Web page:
Belgium in Brief: It’s A Lockdown, Not Car Free Sunday
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    Belgium in Brief: It’s A Lockdown, Not Car Free Sunday

    Credit: Pixabay/European Cyclist Federation/Steven Sanders/Facebook

    Last night the UK joined many European countries – Belgium included – in imposing a lockdown to try and prevent the spread of the new coronavirus (Covid-19).

    So what is the latest in Belgium? Today, we’re covering the cleaner air in Brussels, the latest numbers, and a PSA that there is no evidence your pets can give you coronavirus.

    With so much information, and so little time to catch up before it potentially changes again, here are some of the top stories from around the country to get you up to speed.

    Belgium in Brief is a free daily roundup of the top stories to get you through your lunch break conversations. To receive it straight to your inbox every day, sign up below:



    1. Coronavirus: Belgium reaches 4,269 confirmed cases

    526 new people have tested positive for coronavirus, confirmed the FPS Public Health during a press conference on Tuesday.

    381 of the newly-infected people live in Flanders, 87 live in Wallonia, and 38 live in Brussels. The FPS does not have further information on the place of residence of 20 other people. The total number of cases in Belgium, since the beginning of the pandemic, is 4,269. Read more.

    2. Doctors plead: don’t treat lockdown like car-free Sunday

    Several doctors have voiced concerns over a significant number of amateur cyclists and other weak road users taking advantage of the limited number of cars on the road to venture out without regard for the traffic regulations.

    “Confinement is not a Sunday without a car,” these doctors warned, fearing too many people flocking to emergency rooms with avoidable injuries. Read more.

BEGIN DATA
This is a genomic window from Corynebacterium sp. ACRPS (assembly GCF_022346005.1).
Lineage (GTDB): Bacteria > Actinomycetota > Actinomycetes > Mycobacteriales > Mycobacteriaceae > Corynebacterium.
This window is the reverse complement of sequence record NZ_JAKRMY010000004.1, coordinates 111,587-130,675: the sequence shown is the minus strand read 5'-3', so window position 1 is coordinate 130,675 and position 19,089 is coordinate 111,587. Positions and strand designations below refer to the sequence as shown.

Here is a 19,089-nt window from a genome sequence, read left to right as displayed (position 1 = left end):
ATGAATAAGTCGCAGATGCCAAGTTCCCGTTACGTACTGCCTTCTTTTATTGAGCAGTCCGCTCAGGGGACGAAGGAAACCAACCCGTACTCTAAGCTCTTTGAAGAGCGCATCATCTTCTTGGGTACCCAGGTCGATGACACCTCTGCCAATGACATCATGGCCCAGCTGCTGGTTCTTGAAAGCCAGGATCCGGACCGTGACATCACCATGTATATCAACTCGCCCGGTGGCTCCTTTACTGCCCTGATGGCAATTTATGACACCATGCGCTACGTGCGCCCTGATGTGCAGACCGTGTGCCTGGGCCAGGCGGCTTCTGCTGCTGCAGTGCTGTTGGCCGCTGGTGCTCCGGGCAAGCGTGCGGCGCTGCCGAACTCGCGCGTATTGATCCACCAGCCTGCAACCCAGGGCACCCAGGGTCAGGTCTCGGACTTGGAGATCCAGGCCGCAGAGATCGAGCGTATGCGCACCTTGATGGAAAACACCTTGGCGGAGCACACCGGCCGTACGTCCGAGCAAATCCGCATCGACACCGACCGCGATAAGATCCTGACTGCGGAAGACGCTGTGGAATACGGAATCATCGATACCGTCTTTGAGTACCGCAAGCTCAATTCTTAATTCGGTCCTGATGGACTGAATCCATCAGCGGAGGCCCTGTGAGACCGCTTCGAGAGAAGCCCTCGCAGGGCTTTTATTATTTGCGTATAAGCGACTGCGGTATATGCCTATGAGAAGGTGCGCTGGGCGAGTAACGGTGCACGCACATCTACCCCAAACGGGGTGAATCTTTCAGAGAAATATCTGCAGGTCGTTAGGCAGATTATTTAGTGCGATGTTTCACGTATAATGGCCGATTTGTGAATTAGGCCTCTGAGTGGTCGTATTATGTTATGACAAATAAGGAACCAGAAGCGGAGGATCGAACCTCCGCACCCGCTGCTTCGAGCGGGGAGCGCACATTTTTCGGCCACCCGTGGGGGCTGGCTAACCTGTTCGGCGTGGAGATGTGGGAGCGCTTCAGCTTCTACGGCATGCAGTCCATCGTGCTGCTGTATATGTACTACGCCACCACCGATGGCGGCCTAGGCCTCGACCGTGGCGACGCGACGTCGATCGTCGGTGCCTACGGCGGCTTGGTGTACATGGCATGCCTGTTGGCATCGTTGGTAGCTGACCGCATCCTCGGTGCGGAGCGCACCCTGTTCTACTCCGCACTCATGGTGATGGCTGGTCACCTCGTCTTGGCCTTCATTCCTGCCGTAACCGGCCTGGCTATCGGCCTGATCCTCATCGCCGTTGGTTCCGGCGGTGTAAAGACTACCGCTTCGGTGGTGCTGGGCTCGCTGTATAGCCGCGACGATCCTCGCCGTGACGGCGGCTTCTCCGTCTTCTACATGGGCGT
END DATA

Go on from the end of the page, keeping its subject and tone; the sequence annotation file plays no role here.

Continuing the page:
3. Belgium begins clinical trials for coronavirus treatments

    Clinical trials for experimental treatments against coronavirus have begun in four European countries, including Belgium.

    The trials will use four antiviral drugs on 3,200 hospitalised coronavirus patients in Belgium, the Netherlands, Luxembourg, the United Kingdom, Germany, Spain and France.

    The goal of the study is to “evaluate the efficiency and the safety of four therapeutic and experimental strategies which could have an effect against Covid-19 based on current scientific literature,” according to a press release on the study. Read more.

    4. Top Gun anthem becomes a theme for Belgian health care workers

    Several artists shared videos of themselves playing the Top Gun theme song after the guitarist of a Belgian metal band launched an initiative for health care workers during the coronavirus pandemic.

    On Saturday, Steven Sanders, the guitarist of Belgian metal band Spoil Engine, shared a video on Facebook in which he played the theme song of the popular movie Top Gun, to thank “all the top gunners in the health care sector in and around [the city of] Roeselare.”

    It just spread from there. Read more.

    5. Belgium destroyed millions of mouth masks ahead of outbreak

    Belgium’s current health ministry destroyed millions of mouth masks it had in a strategic reserve stock because they reached their expiration date, but failed to replace them.

    32 million surgical masks and 6 million FFP2 respirator masks —currently in global shortage amid coronavirus pandemic—were destroyed because they had reached their expiration date and become “unusable.” Read more.

    6. ‘No evidence’ that your pet can give you coronavirus

    There is “no evidence” that pets can be infected with coronavirus, or can transmit it to humans, according to several animal health organisations.

    The news that a 17-year-old Pomeranian dog in Hong Kong was infected with the coronavirus worried a lot of pet owners. However, the number of virus particles found in the dog was very low, making it a “weak positive.”

    Not cats, dogs, birds, rabbits, the list goes on. There is no evidence to say your pet will give you the virus. Read more.

    7. Belgian air quality has significantly improved since Saturday

    Air quality in Belgium has greatly improved since Saturday, notes the Interregional Environment Unit (CELINE), which attributes the results to the measures imposed to stop the spread of the new coronavirus (Covid-19) but also to favourable weather conditions.

    Containment measures alone cannot explain the improvement in air quality. “Teleworking, temporary unemployment and travel restrictions certainly play a positive role, but it is difficult to quantify,” said CELINE spokesman Frans Fierens, who believes that the current weather conditions are also contributing to a reduction in atmospheric concentrations of pollutants. Read more.

    Jules Johnston
    The Brussels Times